Format

Send to

Choose Destination
See comment in PubMed Commons below
Acta Derm Venereol. 2006;86(2):135-9.

Atopic dermatitis in adults: does it disappear with age?

Author information

  • 1Department of Dermatology, Sahlgrenska University Hospital, SE-413 45 Göteborg, Sweden. Mari_Helen.Sandstrom@vgregion.se

Abstract

There is limited knowledge of the prognosis in adult atopic dermatitis. We previously published a long-term follow-up questionnaire study of adults with atopic dermatitis. This study is a clinical examination of 79 adults (mean age 57 years) recruited 3 years after that study. Most patients (68%) still reported that they had atopic dermatitis and 53% had ongoing eczema at examination, mainly located on the head and neck. Severity was mainly mild to moderate, but 12% had severe atopic dermatitis. IgE antibodies to Malassezia (m70) were more common in patients with ongoing atopic dermatitis, while positive Malassezia culture was seen mainly in patients with no ongoing atopic dermatitis. M. obtusa and M. globosa were the most commonly cultured Malassezia species. In conclusion, considering increased prevalence of atopic dermatitis in children in recent decades and the fact that atopic dermatitis in most adults continues for many years, we should expect to see more adults with atopic dermatitis in the future.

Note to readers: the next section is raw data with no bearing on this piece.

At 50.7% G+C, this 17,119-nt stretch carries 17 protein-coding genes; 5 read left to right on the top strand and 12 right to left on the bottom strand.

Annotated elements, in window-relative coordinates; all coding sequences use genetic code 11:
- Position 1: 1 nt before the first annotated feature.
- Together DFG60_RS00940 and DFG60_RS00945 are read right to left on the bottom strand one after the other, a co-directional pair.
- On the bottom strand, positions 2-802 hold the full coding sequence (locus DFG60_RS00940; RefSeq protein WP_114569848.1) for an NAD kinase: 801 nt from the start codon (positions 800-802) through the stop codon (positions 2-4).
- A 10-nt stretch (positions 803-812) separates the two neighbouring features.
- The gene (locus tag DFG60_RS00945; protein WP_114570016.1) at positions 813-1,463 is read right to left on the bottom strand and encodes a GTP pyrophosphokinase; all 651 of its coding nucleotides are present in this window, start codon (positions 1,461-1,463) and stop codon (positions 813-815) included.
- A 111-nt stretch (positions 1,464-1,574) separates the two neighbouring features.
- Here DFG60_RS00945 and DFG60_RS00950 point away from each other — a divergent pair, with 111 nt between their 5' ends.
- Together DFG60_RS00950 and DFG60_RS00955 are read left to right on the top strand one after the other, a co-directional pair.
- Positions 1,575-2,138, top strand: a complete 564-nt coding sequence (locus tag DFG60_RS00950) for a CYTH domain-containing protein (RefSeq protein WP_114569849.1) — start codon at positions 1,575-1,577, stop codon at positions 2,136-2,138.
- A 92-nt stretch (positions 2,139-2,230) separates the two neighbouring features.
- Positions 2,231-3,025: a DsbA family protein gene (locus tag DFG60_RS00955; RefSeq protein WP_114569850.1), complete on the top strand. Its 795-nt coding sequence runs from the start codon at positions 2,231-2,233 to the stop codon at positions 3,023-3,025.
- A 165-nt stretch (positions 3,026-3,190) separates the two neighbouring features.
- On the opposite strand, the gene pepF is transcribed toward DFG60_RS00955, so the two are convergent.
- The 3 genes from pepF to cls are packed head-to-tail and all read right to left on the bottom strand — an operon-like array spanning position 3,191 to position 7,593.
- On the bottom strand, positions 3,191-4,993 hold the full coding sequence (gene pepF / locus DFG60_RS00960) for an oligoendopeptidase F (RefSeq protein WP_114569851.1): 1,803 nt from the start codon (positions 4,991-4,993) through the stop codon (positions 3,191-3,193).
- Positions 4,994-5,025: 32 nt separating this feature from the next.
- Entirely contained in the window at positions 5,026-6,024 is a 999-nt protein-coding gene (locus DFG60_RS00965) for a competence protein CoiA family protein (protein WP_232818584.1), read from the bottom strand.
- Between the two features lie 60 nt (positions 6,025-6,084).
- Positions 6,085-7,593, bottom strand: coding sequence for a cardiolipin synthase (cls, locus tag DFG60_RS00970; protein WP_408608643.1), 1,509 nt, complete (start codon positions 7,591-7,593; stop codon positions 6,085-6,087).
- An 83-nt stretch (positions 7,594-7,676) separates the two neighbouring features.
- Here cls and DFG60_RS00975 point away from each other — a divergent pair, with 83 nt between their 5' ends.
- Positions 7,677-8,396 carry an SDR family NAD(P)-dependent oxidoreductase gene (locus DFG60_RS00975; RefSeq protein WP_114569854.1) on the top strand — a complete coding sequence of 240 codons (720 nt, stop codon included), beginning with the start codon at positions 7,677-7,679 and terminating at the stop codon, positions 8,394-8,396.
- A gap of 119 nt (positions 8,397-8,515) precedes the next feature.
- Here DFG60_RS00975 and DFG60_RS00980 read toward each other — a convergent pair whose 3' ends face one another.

PMID:
16648916
DOI:
10.2340/00015555-0040
[PubMed - indexed for MEDLINE]
PubMed Commons home

PubMed Commons

0 comments
How to join PubMed Commons

    Supplemental Content

    Full text links

    Icon for Medical Journals
    Loading ...
    Support Center